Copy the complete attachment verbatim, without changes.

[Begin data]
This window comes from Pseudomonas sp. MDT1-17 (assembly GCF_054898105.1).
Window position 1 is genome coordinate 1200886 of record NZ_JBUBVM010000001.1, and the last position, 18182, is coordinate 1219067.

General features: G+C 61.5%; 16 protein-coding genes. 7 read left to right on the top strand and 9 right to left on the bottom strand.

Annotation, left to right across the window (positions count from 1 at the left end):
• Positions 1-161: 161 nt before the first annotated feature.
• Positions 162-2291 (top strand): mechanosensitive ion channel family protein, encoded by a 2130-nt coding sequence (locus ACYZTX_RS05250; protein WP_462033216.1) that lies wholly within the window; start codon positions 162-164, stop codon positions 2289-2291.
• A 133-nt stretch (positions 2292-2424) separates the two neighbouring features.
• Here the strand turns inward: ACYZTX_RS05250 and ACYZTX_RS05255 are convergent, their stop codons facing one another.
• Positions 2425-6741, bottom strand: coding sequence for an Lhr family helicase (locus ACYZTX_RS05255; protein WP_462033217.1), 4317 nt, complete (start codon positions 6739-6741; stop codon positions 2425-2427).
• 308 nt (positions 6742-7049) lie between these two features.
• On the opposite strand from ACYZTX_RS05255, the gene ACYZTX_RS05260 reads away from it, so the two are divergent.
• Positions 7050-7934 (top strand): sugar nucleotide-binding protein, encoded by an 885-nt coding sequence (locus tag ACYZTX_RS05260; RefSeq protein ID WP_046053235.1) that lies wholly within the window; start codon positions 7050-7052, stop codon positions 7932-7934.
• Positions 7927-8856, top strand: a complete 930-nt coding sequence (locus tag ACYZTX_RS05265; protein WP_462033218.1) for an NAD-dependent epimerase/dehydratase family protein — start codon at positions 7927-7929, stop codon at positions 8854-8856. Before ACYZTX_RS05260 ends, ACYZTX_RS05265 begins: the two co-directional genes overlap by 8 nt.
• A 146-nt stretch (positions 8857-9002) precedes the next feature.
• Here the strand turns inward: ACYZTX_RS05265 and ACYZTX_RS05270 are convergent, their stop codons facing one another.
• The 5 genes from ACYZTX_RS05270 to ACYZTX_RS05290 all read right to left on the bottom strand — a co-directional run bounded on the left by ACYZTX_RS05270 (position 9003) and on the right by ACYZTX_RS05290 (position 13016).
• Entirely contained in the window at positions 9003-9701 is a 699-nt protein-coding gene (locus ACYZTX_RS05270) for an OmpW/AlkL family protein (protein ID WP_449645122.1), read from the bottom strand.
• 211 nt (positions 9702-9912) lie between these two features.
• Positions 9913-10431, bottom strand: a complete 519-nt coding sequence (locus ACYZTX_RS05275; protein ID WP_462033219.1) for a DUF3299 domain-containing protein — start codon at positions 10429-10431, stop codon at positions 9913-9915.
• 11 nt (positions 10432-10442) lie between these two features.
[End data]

This window comes from Pseudomonas sp. MDT1-17 (assembly GCF_054898105.1).
Window position 1 is genome coordinate 1200886 of record NZ_JBUBVM010000001.1, and the last position, 18182, is coordinate 1219067.

General features: G+C 61.5%; 16 protein-coding genes. 7 read left to right on the top strand and 9 right to left on the bottom strand.

Annotation, left to right across the window (positions count from 1 at the left end):
• Positions 1-161: 161 nt before the first annotated feature.
• Positions 162-2291 (top strand): mechanosensitive ion channel family protein, encoded by a 2130-nt coding sequence (locus ACYZTX_RS05250; protein WP_462033216.1) that lies wholly within the window; start codon positions 162-164, stop codon positions 2289-2291.
• A 133-nt stretch (positions 2292-2424) separates the two neighbouring features.
• Here the strand turns inward: ACYZTX_RS05250 and ACYZTX_RS05255 are convergent, their stop codons facing one another.
• Positions 2425-6741, bottom strand: coding sequence for an Lhr family helicase (locus ACYZTX_RS05255; protein WP_462033217.1), 4317 nt, complete (start codon positions 6739-6741; stop codon positions 2425-2427).
• 308 nt (positions 6742-7049) lie between these two features.
• On the opposite strand from ACYZTX_RS05255, the gene ACYZTX_RS05260 reads away from it, so the two are divergent.
• Positions 7050-7934 (top strand): sugar nucleotide-binding protein, encoded by an 885-nt coding sequence (locus tag ACYZTX_RS05260; RefSeq protein ID WP_046053235.1) that lies wholly within the window; start codon positions 7050-7052, stop codon positions 7932-7934.
• Positions 7927-8856, top strand: a complete 930-nt coding sequence (locus tag ACYZTX_RS05265; protein WP_462033218.1) for an NAD-dependent epimerase/dehydratase family protein — start codon at positions 7927-7929, stop codon at positions 8854-8856. Before ACYZTX_RS05260 ends, ACYZTX_RS05265 begins: the two co-directional genes overlap by 8 nt.
• A 146-nt stretch (positions 8857-9002) precedes the next feature.
• Here the strand turns inward: ACYZTX_RS05265 and ACYZTX_RS05270 are convergent, their stop codons facing one another.
• The 5 genes from ACYZTX_RS05270 to ACYZTX_RS05290 all read right to left on the bottom strand — a co-directional run bounded on the left by ACYZTX_RS05270 (position 9003) and on the right by ACYZTX_RS05290 (position 13016).
• Entirely contained in the window at positions 9003-9701 is a 699-nt protein-coding gene (locus ACYZTX_RS05270) for an OmpW/AlkL family protein (protein ID WP_449645122.1), read from the bottom strand.
• 211 nt (positions 9702-9912) lie between these two features.
• Positions 9913-10431, bottom strand: a complete 519-nt coding sequence (locus ACYZTX_RS05275; protein ID WP_462033219.1) for a DUF3299 domain-containing protein — start codon at positions 10429-10431, stop codon at positions 9913-9915.
• 11 nt (positions 10432-10442) lie between these two features.